What Is a Herniated Disc?
The spine is made up of a series of connected bones called “vertebrae.” The disc is a combination of strong connective tissues that
hold one vertebra to the next, and acts as a cushion between the vertebrae. The disc is made of a tough outer layer called the “annulus
fibrosus” and a gel-like center called the “nucleus pulposus.” As you get older, the center of the disc may start to lose water content, making
the disc less effective as a cushion. This may cause a displacement of the disc’s center (called a herniated or ruptured disc) through a crack in
the outer layer. Most disc herniations occur in the bottom two discs of the lumbar spine, at and just below thewaist.
A herniated lumbar disc can press on the nerves in the spine and may cause pain, numbness, tingling or weakness of the leg called “sciatica.”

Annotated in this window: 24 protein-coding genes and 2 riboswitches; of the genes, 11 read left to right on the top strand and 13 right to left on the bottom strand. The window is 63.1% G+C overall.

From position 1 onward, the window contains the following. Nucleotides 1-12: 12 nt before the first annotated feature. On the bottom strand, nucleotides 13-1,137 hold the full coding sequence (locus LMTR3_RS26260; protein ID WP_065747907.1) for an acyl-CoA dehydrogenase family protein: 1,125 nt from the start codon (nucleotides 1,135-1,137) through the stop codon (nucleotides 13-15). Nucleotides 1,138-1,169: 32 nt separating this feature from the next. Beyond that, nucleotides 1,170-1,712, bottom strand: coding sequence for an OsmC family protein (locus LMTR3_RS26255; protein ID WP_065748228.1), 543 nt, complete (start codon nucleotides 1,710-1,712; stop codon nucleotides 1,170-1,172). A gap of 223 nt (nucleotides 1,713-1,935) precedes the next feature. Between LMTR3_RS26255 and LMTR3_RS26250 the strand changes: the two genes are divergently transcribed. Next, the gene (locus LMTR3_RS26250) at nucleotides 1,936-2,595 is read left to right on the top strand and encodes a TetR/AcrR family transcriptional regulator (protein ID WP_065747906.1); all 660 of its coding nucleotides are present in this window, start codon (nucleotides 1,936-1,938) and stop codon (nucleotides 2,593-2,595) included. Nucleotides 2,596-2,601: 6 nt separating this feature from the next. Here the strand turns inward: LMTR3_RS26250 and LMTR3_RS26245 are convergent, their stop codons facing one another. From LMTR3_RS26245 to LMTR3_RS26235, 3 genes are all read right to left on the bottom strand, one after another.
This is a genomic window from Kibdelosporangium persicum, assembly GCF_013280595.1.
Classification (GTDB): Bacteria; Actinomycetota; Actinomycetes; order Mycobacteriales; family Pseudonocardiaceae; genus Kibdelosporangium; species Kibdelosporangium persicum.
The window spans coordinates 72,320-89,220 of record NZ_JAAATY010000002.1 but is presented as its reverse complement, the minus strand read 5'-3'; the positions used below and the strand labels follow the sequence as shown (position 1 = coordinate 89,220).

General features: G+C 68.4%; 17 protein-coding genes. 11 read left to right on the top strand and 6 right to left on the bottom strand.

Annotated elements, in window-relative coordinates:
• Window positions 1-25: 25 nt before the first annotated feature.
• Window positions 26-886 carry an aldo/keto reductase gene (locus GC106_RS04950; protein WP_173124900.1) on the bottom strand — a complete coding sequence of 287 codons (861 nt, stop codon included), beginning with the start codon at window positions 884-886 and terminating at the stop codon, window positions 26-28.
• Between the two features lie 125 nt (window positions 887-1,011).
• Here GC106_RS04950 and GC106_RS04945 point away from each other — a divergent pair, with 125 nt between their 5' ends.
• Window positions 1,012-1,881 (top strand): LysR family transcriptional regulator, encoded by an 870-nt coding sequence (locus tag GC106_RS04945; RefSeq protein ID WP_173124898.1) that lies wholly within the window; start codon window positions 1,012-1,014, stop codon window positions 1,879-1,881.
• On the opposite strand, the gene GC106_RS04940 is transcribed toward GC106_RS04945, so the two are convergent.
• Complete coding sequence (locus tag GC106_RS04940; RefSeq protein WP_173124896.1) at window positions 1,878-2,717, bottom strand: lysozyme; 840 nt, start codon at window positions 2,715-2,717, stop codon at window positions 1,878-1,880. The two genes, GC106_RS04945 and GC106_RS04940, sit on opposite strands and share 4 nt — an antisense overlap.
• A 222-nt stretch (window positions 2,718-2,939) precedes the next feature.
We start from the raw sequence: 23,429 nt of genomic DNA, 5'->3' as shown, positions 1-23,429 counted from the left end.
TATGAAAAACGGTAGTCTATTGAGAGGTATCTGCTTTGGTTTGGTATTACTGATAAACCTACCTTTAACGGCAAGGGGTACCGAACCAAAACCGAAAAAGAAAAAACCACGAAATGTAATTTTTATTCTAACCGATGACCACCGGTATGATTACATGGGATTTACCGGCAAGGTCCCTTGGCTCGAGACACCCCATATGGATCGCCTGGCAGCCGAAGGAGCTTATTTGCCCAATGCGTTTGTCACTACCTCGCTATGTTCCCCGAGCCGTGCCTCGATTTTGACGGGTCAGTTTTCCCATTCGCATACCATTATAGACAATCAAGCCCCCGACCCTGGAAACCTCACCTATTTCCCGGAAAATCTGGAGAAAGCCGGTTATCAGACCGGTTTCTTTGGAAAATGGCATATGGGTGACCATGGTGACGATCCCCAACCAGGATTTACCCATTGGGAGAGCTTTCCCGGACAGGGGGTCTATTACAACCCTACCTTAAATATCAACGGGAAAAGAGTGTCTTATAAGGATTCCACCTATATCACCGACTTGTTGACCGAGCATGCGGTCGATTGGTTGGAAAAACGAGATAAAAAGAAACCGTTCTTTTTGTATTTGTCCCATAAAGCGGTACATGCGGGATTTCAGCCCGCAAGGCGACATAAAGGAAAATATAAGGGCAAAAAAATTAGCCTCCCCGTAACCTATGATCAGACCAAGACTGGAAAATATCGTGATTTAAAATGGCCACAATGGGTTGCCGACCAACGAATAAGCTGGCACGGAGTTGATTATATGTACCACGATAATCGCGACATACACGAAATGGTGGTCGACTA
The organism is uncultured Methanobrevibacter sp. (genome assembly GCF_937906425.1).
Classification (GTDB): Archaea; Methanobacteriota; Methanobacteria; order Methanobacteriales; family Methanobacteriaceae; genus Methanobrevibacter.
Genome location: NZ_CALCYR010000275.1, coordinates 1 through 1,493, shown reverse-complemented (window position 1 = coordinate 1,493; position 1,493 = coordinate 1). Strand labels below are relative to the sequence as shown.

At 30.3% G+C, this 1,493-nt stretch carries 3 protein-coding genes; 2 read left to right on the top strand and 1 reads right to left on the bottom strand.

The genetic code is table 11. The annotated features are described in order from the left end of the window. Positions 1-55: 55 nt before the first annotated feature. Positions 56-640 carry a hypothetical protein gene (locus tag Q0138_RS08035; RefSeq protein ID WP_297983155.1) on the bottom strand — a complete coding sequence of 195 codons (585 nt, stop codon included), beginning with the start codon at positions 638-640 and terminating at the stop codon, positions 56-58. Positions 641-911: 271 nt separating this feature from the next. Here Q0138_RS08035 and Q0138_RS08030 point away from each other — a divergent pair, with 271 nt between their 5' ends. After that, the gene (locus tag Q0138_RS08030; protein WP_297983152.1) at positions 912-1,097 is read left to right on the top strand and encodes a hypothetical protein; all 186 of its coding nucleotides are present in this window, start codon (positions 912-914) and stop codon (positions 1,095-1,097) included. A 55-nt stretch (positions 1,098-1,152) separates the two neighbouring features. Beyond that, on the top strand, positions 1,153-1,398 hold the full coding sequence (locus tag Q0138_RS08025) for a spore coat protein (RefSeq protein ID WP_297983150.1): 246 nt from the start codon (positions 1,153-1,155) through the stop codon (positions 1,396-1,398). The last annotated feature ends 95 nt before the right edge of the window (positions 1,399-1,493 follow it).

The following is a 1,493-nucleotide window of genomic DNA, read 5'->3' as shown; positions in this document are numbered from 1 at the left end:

Sciatica affects about 1-2% of all people, usually between the ages of 30 and 50.
A herniated lumbar disc may also cause back pain, although back pain alone (without leg pain) can have many causes other than a
What Treatments Are Available?
Most (80-90%) patients with an acute lumbar disc herniation will improve without surgery. Your health care provider will usually begin
treatment with nonsurgical methods. If the pain still keeps you from your normal lifestyle after completing treatment, your health care provider
might recommend surgery.
Although surgery may not return leg strength to normal, it can stop your leg from getting weaker and help relieve leg pain. Surgery is usually
recommended for relief of leg pain (greater than 90% success rate); surgery is less effective in relieving back pain.
Your health care provider may prescribe nonsurgical treatments including a short period of rest, anti-inflammatory medications to reduce
the swelling, analgesic drugs to control the pain, physical therapy, exercise or epidural steroid injection therapy. If you are told to rest, follow